Background: Multivitamins are the most commonly used supplement in the developed world. Recent epidemiologic findings suggest that multivitamin use increases the risk of mortality.
Objective: We aimed to determine whether multivitamin-multimineral treatment, used for primary or secondary prevention, increases the risk of mortality in independently living adults.
Design: We performed a meta-analysis of randomized controlled trials. Multiple electronic databases were systematically searched from March to October 2012. Randomized controlled primary or secondary prevention trials were considered for inclusion. Eligible trials investigated daily multivitamin-multimineral supplementation for ≥1 y. Cohorts described as institutionalized or as having terminal illness (tertiary prevention) were excluded. The number of deaths and the sample size of each study arm were extracted independently by 2 researchers. Twenty-one articles were included in the analysis, which generated a total pooled sample of 91,074 people and 8794 deaths. These trials were pooled in a meta-analysis, and the outcomes were expressed as RRs and 95% CIs.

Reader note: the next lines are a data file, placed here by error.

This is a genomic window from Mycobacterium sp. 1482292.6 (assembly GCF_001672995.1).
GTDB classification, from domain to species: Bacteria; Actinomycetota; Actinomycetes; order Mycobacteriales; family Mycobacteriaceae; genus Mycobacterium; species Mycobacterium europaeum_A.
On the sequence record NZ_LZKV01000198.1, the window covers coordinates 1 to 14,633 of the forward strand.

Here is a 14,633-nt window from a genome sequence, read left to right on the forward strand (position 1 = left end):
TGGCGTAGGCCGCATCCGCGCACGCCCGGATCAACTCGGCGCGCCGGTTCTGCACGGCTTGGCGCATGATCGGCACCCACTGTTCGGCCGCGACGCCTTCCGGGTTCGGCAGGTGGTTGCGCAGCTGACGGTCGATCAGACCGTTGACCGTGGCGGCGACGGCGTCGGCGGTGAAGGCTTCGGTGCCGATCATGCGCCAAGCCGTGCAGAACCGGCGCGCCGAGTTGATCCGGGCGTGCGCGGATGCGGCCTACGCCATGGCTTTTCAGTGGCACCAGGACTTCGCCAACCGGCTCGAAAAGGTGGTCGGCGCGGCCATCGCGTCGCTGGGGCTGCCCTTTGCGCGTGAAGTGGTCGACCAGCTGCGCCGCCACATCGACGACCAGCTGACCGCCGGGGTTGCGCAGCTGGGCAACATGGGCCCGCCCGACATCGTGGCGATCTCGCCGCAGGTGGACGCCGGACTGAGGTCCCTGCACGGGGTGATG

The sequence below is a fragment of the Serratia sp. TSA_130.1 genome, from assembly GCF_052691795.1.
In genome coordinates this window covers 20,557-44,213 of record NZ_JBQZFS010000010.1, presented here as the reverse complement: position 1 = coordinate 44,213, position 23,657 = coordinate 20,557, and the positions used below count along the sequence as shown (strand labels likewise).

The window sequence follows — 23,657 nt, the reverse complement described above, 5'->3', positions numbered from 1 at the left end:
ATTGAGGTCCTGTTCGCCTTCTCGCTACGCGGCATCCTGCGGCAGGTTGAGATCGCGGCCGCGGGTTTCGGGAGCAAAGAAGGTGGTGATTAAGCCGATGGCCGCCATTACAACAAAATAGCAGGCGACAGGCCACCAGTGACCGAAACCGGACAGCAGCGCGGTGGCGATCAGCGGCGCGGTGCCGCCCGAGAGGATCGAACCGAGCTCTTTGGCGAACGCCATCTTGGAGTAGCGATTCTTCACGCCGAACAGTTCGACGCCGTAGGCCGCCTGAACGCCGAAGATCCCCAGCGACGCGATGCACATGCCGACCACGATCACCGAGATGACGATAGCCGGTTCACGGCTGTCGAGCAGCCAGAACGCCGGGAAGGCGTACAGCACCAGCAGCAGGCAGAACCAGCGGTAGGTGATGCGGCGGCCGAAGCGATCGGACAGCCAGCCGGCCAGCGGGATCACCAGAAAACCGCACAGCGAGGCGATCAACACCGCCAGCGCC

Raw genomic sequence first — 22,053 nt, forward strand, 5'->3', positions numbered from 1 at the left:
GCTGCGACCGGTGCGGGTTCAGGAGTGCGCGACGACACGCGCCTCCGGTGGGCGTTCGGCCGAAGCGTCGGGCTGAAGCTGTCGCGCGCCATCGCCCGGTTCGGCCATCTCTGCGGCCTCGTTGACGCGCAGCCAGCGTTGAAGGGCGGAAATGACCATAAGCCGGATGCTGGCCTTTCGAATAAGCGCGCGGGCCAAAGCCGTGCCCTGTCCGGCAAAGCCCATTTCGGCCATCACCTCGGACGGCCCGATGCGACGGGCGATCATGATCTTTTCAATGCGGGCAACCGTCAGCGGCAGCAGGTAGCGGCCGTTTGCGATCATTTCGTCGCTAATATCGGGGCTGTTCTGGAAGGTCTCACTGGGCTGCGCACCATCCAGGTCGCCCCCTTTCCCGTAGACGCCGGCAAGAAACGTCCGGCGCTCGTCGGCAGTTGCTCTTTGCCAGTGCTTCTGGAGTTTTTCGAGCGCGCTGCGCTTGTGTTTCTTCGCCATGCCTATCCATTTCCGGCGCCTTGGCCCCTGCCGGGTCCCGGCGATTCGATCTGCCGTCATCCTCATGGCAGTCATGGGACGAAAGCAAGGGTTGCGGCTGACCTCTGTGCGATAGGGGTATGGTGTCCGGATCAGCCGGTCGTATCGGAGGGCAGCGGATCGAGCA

Results: The average age of the pooled sample was 62 y, and the average duration of supplementation was 43 mo. Across all studies, no effect of multivitamin-multimineral treatment on all-cause mortality (RR: 0.98; 95% CI: 0.94, 1.02) was observed. There was a trend for a reduced risk of all-cause mortality across primary prevention trials (RR: 0.94; 95% CI: 0.89, 1.00). Multivitamin-multimineral treatment had no effect on mortality due to vascular causes (RR: 1.01; 95% CI: 0.93, 1.09) or cancer (RR: 0.96; 95% CI: 0.88, 1.04). No statistical evidence of heterogeneity or publication bias was observed.
Conclusion: Multivitamin-multimineral treatment has no effect on mortality risk.